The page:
As numbers and types of nuclear weapons decline, the Strategic Defense Initiative would become more important and more feasible, both militarily and politically. Though parts of SDI might be less necessary—because there are fewer launchers and warheads to guard against—other parts would become more essential as guarantors against the possibility that a few crazies or hidden Soviet missiles can overwhelm us. And SDI itself is more likely to rally public support when tied to a popular policy of arms reductions.

In reacting to Reykjavik's near-zero defense policy, soft-liners should ask whether their distrust of President Reagan has blinded them to a policy they would have leapt at had it been introduced by someone of their camp. Hardliners should wonder whether they have for too long separated tough-sounding postures from politically as well as militarily viable policies. It is one thing to design a tough policy; it is another to get that policy accepted by succeeding administrations and public opinion. The nearer-to-zero option is neither softer nor harder than existing policy. It is merely more in tune with current conditions because it reduces international risk while increasing domestic support.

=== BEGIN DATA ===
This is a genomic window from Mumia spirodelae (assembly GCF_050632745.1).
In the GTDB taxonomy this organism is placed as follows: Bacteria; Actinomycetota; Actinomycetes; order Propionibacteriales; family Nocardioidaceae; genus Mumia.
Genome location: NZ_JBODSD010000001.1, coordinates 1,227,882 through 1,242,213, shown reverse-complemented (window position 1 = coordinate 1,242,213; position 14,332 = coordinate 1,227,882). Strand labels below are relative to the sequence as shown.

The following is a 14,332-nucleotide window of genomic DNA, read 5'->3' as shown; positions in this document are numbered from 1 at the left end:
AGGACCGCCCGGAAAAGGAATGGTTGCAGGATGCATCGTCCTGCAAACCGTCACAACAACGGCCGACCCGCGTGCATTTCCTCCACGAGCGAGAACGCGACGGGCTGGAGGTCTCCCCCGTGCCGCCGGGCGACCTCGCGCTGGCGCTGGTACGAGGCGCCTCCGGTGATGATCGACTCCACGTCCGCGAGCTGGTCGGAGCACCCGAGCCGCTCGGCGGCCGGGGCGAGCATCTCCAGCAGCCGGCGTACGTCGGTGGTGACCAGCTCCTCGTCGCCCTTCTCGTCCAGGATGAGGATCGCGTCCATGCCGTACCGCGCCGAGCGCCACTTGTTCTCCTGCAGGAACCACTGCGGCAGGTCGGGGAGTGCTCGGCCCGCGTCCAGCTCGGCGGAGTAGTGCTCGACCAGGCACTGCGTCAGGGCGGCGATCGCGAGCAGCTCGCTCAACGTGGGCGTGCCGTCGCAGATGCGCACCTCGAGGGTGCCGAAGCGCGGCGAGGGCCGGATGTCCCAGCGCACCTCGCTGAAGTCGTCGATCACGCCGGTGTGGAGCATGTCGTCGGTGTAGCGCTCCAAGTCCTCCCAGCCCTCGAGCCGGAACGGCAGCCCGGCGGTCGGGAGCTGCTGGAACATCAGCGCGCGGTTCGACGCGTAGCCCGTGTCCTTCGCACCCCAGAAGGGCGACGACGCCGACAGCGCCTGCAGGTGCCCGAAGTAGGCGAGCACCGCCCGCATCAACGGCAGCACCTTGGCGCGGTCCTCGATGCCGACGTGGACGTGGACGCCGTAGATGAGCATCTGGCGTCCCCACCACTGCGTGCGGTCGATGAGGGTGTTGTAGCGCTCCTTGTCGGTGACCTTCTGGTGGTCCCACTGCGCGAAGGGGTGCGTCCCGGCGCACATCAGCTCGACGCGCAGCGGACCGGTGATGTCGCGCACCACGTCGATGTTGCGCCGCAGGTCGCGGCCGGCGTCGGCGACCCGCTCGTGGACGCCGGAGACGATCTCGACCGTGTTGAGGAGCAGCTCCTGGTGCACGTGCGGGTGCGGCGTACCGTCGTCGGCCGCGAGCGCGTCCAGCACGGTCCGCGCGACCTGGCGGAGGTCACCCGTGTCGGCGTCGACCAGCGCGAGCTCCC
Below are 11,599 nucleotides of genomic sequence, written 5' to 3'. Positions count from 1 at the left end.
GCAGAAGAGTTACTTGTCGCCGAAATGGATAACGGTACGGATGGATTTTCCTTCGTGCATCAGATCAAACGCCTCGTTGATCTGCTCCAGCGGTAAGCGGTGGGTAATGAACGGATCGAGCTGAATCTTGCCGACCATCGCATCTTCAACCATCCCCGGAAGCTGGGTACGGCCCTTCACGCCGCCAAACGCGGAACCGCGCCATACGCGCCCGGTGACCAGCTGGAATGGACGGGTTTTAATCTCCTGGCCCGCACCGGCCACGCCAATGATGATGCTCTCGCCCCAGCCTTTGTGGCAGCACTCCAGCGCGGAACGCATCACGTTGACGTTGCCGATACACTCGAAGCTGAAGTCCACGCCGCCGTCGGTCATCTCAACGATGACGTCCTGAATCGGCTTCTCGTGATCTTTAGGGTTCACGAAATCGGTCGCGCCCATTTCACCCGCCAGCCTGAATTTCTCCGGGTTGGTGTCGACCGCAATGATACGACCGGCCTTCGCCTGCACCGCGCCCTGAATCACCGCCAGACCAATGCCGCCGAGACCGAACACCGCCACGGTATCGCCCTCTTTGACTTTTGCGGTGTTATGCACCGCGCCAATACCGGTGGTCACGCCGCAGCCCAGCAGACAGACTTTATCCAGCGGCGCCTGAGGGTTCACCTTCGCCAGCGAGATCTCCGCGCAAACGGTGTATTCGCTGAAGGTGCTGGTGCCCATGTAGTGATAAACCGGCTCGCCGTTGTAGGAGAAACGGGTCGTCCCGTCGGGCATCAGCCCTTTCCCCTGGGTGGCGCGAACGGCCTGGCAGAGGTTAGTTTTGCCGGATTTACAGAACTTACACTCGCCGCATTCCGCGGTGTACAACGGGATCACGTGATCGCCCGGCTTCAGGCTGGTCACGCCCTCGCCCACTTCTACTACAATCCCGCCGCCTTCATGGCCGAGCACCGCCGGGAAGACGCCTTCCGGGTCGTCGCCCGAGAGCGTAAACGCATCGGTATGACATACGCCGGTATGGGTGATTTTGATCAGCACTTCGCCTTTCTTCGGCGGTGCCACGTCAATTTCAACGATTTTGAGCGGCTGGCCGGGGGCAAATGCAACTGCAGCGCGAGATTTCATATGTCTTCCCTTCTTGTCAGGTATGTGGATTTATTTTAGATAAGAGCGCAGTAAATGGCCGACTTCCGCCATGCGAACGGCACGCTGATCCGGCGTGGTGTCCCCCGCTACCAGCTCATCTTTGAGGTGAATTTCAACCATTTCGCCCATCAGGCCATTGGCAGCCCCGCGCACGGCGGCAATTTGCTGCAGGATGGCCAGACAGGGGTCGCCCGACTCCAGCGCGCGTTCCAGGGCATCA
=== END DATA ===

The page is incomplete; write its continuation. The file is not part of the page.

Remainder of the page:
At the end of the Second World War, the United States engaged in a serious debate over the extent of its involvement in the international arena. The outcome was by no means foreordained. When Sen. Arthur Vandenberg, the isolationist Republican chairman of the Foreign Relations Committee, made a speech in which a few sentences suggested greater involvement, the press and the Truman administration praised the suggestion, eventually leading Vandenberg to change his foreign-policy views. No one chastised him for inconsistency or asked how well prepared he was. Spear carriers, mere technicians who have memorized missilery, are a dime a dozen. But people who can help change a nation's direction are of great value. In the same spirit, we the people should embrace this opportunity to create a nearer-to-zero policy around which most of us can rally.

Aaron Wildavsky is a professor of political science at the University of California at Berkeley.